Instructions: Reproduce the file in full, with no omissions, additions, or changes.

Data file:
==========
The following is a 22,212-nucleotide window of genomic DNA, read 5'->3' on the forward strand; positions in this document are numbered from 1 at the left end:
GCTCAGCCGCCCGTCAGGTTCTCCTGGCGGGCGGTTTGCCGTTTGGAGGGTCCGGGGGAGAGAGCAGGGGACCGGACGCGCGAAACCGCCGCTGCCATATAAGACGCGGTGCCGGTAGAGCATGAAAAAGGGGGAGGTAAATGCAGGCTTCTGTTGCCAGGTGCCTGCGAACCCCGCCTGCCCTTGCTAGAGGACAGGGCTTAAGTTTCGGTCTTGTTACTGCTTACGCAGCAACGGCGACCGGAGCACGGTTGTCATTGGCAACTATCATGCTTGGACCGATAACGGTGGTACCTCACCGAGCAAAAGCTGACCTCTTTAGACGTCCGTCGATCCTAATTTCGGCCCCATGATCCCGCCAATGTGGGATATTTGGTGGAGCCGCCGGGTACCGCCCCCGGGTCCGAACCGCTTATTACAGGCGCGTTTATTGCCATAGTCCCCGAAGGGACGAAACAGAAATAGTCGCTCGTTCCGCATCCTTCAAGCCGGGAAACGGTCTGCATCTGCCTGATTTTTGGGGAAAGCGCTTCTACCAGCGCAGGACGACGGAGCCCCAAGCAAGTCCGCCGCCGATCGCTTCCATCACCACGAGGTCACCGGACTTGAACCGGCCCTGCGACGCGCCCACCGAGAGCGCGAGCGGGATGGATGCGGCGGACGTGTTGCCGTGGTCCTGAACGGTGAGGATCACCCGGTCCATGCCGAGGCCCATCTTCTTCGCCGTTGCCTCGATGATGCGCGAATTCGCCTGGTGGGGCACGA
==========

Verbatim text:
The following is a 22,212-nucleotide window of genomic DNA, read 5'->3' on the forward strand; positions in this document are numbered from 1 at the left end:
GCTCAGCCGCCCGTCAGGTTCTCCTGGCGGGCGGTTTGCCGTTTGGAGGGTCCGGGGGAGAGAGCAGGGGACCGGACGCGCGAAACCGCCGCTGCCATATAAGACGCGGTGCCGGTAGAGCATGAAAAAGGGGGAGGTAAATGCAGGCTTCTGTTGCCAGGTGCCTGCGAACCCCGCCTGCCCTTGCTAGAGGACAGGGCTTAAGTTTCGGTCTTGTTACTGCTTACGCAGCAACGGCGACCGGAGCACGGTTGTCATTGGCAACTATCATGCTTGGACCGATAACGGTGGTACCTCACCGAGCAAAAGCTGACCTCTTTAGACGTCCGTCGATCCTAATTTCGGCCCCATGATCCCGCCAATGTGGGATATTTGGTGGAGCCGCCGGGTACCGCCCCCGGGTCCGAACCGCTTATTACAGGCGCGTTTATTGCCATAGTCCCCGAAGGGACGAAACAGAAATAGTCGCTCGTTCCGCATCCTTCAAGCCGGGAAACGGTCTGCATCTGCCTGATTTTTGGGGAAAGCGCTTCTACCAGCGCAGGACGACGGAGCCCCAAGCAAGTCCGCCGCCGATCGCTTCCATCACCACGAGGTCACCGGACTTGAACCGGCCCTGCGACGCGCCCACCGAGAGCGCGAGCGGGATGGATGCGGCGGACGTGTTGCCGTGGTCCTGAACGGTGAGGATCACCCGGTCCATGCCGAGGCCCATCTTCTTCGCCGTTGCCTCGATGATGCGCGAATTCGCCTGGTGGGGCACGA